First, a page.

Each of the six Houses in the Senior School are divided vertically into six Mentor Groups, each with approximately fifteen students from Years 7 to 12.
The purpose of the Mentor Groups is to establish a safe, nurturing and inclusive environment for all students and to build connections across the year groups. Mentor Groups meet daily, with the House coming together at a fortnightly assembly.
The role of the Mentor is to know, care and be an advocate for each student in the Mentor Group. The Mentor is the central point of contact at school for parents. The Mentor will liaise with other staff, as needed, including the College Psychologist and the Heads of House.
The Head of House has overall pastoral responsibility for each student in their House and will deal with the more complex or serious matters. They work closely with the Director of Students.
Each Senior School House is named after famous Australian pioneers in their field: Dobell-Culture, Durack-Sport, Florey-Research, Mawson-Exploration, Monash-Public Service and Oodgeroo-Literature.
Sir William Dobell – (1899 – 1970) was an artist whose works were representative of new styles and directions in Australian art. Dobell is known mainly as a portrait painter although he did paint landscapes. Dobell’s unique style embodies the pioneering attributes of originality and a sense of adventure, of exploring new techniques and pushing innovative and creative boundaries.
Sarah Durack – (1899 – 1956) had to fight for her right to represent Australia in swimming at the 1912 Stockholm Olympic Games where she became the first Australian woman to win a swimming gold medal at an Olympics. Later she broke twelve world records and at one time held every women’s record in swimming from 50 yards to one mile. A person of great determination, Sarah Durack pursued her goals but never lost sight of fairness and justice.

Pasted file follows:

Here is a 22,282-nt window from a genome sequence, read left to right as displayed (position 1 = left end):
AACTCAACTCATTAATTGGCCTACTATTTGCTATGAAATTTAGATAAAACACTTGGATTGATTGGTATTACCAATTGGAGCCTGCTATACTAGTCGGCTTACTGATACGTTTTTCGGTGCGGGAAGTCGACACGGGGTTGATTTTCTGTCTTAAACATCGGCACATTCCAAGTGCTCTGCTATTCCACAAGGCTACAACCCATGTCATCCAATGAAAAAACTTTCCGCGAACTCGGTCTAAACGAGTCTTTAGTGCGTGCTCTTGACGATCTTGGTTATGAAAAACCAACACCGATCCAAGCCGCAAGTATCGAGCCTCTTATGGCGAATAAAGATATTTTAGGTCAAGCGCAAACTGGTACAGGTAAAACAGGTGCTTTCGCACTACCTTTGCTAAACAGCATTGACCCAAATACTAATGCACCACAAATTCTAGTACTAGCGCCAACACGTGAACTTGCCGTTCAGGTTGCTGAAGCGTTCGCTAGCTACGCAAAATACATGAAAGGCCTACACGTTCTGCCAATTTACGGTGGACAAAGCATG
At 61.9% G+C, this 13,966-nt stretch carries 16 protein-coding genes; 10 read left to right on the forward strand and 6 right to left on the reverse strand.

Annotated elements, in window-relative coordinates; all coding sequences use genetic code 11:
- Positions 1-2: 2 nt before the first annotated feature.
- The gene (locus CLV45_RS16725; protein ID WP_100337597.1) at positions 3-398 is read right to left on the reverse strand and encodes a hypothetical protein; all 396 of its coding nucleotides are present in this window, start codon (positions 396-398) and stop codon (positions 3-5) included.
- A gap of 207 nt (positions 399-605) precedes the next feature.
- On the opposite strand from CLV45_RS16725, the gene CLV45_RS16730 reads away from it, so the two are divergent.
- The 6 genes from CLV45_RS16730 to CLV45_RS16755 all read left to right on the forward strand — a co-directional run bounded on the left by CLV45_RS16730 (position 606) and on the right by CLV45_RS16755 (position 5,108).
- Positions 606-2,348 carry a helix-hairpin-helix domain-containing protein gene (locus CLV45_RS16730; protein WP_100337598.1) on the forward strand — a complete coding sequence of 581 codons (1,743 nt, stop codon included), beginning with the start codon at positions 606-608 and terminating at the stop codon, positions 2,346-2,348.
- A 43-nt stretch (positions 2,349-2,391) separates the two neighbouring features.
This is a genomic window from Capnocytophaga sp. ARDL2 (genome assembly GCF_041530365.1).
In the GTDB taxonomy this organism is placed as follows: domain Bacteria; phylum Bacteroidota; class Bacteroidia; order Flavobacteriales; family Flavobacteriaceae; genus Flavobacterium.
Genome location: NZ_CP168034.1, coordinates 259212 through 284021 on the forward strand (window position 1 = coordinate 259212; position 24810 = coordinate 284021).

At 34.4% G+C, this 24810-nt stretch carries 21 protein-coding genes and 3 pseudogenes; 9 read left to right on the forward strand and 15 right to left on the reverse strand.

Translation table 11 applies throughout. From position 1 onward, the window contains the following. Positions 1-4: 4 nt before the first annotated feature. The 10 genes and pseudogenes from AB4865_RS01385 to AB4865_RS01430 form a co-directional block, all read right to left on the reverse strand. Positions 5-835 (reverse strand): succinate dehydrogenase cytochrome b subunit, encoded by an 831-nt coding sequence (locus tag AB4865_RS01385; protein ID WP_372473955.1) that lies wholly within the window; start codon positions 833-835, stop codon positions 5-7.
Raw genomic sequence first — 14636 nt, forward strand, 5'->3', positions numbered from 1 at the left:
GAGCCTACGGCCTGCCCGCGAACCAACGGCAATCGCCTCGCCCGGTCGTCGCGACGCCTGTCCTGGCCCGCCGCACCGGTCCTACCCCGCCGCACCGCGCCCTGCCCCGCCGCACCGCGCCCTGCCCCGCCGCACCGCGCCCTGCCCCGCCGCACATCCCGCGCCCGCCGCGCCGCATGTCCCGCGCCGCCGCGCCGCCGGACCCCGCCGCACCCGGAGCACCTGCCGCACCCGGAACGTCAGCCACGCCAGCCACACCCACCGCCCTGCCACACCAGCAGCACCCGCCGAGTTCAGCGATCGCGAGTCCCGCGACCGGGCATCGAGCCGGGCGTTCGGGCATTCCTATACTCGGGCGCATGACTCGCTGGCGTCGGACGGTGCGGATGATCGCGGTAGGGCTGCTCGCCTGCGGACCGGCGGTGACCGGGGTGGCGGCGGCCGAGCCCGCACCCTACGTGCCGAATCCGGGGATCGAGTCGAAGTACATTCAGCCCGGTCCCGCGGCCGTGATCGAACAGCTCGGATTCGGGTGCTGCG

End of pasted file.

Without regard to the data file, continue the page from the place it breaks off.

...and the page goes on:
Lord Howard Florey – 1898 – 1968) was a scientist and a co-discoverer of penicillin. Born in Adelaide, Florey became a Professor of pathology at Oxford University where he made his discoveries. Florey shared the 1945 Nobel Prize for Physiology and Medicine. Florey was never interested in fame. He simply sought to help people and the knowledge to do this.
Sir Douglas Mawson – (1898 – 1958), was an Australian Antarctic explorer, geologist and academic. First involved with Shackleton and Scott, Mawson later led three expeditions to Antarctica gathering valuable scientific data and mapping 1,500kms of coastline. He was an explorer of courage, fortitude, endurance and resolve.
Sir John Monash – (1865 – 1931), engineer and soldier, was probably Australia’s greatest military leader, serving successfully in Gallipoli and on the Western Front during the First World War. Monash was knighted on the field of battle, a distinction that had not been given to a British soldier for nearly 200 years. Loved by his troops, Monash always put the good of others ahead of his own.
Oodgeroo Noonuccal – (1920 – 1993), formerly known as Kath Walker, was an Aboriginal poet and civil rights leader. Born a member of the Noonuccal tribe on North Stradbroke Island (Moreton Bay), she educated herself and later began to write poetry, and lecture on Aboriginal issues at Australian universities and at international conferences. Oodgeroo Noonuccal was a campaigner against all forms of injustice and a believer in reconciliation.
Junior School students are allocated to one of three Houses. Each house is divided vertically and students participate in carnivals and school activities within their House. Pastoral Care of students is the responsibility of the class teacher, supported by all staff, our College psychologist and Head of Junior School.
The Houses are named after famous Australian pioneers in different fields.
Chisholm (1808-1877) – Caroline Chisholm was known as ‘the emigrant’s friend’. She earned this title for her work with poor migrants to Australia last century. She graced the $5 note for more than 20 years and is remembered as a social activist and philanthropist.
Flynn (1880-1951) – Rev. John Flynn was the Presbyterian minister to the outback. He founded the Royal Flying Doctor Service, School of the Air and many other services to outback people. He wanted to create a ‘mantle of safety’ over the inland. His face is on the $20 note.
Walton (1915-2009) – Nancy Bird-Walton was a pioneering woman aviatrix who was the youngest woman to hold a commercial pilot’s licence at 19. She worked for the Royal Flying Doctor Service becoming known as the angel of the Outback.